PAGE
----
Draft Report: The First 2022 Draft Pick Sees Action, So What About the Others?

For the rest of the season, we are going to take a Sunday look at the progress of the 2022 draft picks for the Pittsburgh Pirates. Today’s article is basically just an intro to the series because only one of the 19 draft picks has seen actual game action so far.

I wrote an article two weeks ago that showed how much playing time 2021 draft picks saw last year. With the draft getting moved back to July, the amount of playing time new draft picks got in their draft year really took a major hit. There was no more of guys playing 60+ games in the New York-Penn League. Jackson Glenn played 30 games last year, which was easily the most for any draft pick of the Pirates. The draft was also held a week earlier last year, but the season isn’t a week longer this year, so that total of 30 games played is going to be out of reach for all but one player, and only if he’s in the lineup almost every single day.

The only player to see action so far this year is third baseman Jack Brannigan, who was selected in the third round (here’s our draft tracker page). He played two games for the FCL Pirates, and then joined Bradenton last night. He played two partial games and has yet to play on back-to-back days. That is the same thing you should expect when other draft picks start to play. The will play 5-6 innings one day, off the next day, then seven innings the following day. Then a full game after another off-day. Not everyone will be exactly the same, but that’s a good rule of thumb to follow. It’s basically the same as rehab players who have been out for more than a few weeks. Brannigan went 1-for-5, with a single, walk and HBP with the FCL Pirates, and he had a single, homer, walk and two steals in his Bradenton debut.

The start time of other players will depend on their arrival at Pirate City and how long they were off before that arrival. There are going to be players who we don’t see in action at all this year. The Pirates signed 13 pitchers this year, 14 if you include Brannigan, who was announced as a two-way player. I noted in that article linked up top that only three of the ten pitchers signed last year actually made their debut. We know Hunter Barco and Michael Kennedy aren’t appearing in games this year, so that’s two of the top five picks who we definitely won’t see.

I expect everyone who does get into action to at least play their first games in the FCL, though some might not stay there too long, with both Bradenton and Greensboro as possible landing spots. That will help them get in more games because the FCL schedule only has 12 games left, while Bradenton/Greensboro each have 31 games left, including today. That doesn’t include playoff games, which is still possible (but not guaranteed) for both teams.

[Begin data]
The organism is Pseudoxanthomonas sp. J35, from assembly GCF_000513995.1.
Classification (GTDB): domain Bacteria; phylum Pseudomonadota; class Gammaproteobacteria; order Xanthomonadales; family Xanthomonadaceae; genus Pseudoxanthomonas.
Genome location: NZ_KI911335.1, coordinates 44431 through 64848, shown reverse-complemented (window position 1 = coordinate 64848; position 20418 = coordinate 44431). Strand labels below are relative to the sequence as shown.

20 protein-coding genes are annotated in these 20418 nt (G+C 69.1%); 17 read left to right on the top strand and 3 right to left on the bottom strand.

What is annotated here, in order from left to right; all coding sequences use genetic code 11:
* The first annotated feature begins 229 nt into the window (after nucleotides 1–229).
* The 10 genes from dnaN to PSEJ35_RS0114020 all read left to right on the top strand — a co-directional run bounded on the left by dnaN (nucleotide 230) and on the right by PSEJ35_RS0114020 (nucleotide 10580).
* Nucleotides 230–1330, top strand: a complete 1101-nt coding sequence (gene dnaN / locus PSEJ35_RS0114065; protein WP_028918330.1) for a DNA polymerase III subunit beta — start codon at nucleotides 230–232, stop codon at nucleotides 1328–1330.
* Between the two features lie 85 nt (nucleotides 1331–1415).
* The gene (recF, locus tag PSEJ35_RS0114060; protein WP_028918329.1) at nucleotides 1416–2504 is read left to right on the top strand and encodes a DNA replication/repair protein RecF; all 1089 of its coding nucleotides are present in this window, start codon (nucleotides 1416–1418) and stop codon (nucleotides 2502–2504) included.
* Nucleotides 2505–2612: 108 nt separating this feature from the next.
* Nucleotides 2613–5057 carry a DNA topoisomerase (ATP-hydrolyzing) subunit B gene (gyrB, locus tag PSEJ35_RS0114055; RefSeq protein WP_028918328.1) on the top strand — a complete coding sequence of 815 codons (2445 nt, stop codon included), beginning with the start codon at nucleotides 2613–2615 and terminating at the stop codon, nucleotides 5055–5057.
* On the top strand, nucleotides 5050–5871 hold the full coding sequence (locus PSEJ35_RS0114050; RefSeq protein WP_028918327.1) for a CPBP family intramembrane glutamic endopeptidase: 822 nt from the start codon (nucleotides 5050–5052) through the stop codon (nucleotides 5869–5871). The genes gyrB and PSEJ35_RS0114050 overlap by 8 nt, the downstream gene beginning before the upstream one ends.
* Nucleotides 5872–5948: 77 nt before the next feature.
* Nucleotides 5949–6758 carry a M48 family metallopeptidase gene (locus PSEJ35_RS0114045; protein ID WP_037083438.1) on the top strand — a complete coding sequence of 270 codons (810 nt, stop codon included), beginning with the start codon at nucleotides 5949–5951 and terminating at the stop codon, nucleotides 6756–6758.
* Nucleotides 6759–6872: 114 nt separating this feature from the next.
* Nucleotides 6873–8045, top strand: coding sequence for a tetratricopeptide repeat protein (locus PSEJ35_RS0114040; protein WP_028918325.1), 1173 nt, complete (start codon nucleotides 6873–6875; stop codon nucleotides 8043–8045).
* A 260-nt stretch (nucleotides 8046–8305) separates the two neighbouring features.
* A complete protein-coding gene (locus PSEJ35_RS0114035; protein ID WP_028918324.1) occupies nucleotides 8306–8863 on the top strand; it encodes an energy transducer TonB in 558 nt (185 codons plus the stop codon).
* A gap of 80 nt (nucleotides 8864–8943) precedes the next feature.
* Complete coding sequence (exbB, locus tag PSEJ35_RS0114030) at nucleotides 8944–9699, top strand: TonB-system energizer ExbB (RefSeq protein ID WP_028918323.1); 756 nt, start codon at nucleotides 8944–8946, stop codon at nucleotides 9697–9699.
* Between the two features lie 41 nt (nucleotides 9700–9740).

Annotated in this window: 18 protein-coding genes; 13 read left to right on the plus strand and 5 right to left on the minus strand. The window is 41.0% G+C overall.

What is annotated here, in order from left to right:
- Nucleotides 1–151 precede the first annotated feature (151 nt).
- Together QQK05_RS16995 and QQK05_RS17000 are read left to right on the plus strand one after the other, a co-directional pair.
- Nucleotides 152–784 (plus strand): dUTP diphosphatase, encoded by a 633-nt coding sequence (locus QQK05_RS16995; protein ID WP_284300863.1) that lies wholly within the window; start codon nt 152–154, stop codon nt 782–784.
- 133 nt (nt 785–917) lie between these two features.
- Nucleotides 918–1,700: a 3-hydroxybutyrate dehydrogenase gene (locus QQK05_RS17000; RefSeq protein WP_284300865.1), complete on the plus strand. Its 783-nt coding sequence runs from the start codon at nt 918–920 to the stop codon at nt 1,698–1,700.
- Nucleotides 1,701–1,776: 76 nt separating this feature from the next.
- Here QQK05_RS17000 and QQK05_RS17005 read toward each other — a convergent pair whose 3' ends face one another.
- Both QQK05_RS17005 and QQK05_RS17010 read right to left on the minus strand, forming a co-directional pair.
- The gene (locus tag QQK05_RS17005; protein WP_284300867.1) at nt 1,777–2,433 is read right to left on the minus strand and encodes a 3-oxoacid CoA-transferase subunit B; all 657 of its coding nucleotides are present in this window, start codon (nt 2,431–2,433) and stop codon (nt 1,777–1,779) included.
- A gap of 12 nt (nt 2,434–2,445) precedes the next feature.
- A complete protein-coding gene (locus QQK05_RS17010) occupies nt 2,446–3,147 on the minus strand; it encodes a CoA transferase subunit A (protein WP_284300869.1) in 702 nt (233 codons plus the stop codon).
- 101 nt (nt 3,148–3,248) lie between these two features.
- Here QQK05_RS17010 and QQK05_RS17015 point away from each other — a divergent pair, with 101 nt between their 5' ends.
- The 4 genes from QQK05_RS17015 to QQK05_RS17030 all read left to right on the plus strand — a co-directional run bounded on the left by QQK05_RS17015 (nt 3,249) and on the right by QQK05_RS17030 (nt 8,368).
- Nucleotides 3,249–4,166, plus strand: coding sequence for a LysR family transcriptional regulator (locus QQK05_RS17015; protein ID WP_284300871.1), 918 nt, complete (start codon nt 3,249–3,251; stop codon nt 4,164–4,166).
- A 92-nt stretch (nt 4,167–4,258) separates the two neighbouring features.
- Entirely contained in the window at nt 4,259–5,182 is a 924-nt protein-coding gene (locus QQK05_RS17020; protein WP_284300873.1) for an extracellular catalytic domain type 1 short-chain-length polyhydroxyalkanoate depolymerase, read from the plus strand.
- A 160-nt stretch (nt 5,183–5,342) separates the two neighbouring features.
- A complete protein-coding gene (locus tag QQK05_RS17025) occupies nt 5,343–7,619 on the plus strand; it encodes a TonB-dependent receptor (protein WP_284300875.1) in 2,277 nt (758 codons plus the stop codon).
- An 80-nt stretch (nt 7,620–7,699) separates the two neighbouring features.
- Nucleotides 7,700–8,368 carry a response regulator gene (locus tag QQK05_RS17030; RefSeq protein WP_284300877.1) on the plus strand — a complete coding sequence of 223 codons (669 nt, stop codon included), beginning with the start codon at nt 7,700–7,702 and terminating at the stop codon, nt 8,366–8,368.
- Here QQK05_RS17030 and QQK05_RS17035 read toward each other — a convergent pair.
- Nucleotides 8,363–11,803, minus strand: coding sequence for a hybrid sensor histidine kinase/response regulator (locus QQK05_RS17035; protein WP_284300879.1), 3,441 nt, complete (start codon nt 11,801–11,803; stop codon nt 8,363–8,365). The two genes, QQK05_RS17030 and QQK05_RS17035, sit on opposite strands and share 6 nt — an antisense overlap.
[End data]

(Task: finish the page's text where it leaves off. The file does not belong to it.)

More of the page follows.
First round pick Termarr Johnson is going to be the one everyone is waiting for, and then the question will be whether or not he moves up to Bradenton to finish the season. That will be answered soon enough, as the FCL season wraps up on August 23rd (FCL playoffs are still a slight possibility). The rest of the position players drafted are college players, so they will likely all move up to one of the A-Ball teams.

Action for draft picks should pick up this week. It won’t just be Jack Brannigan playing, so we will have more to talk about in next Sunday’s article.

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Moving the draft to such a late date is doing a disservice to the players drafted. I would think they all would want to play in games the year they are drafted. Drafting players so late in the season just wastes the players first year of participating as a professional.


People will complain about the draft wherever they put it on the calendar.


Not a big fan of the recent changes – late draft and trade deadlines. Sounds like the late draft is cramping prospects from beginning their careers. The earlier trade deadline years felt like there was consistently more action in the weeks leading up to the deadline, just not on deadline day. (Maybe that’s a year to year thing, with players like Soto making it complicated this year, we’ll see).

I also liked the expanded September rosters. I can see how it would be frustrating to a contending big market team (which is all Manfred cares about), but it seemed like such good experience for prospects. Not sure whether it made a meaningful difference in success of players careers, but regardless it was fun as fans to see some new prospects for first time.

Last edited 1 month ago by clemo83

Agree. It was weird to have draft picks signing and trade deadline happening at the same time. Classic MLB screwing up intrredt in its own game. And while I dodnt prefer like 37-man rosters in Sept. having a few extra guys would be nice. I think it’s currently only 2.

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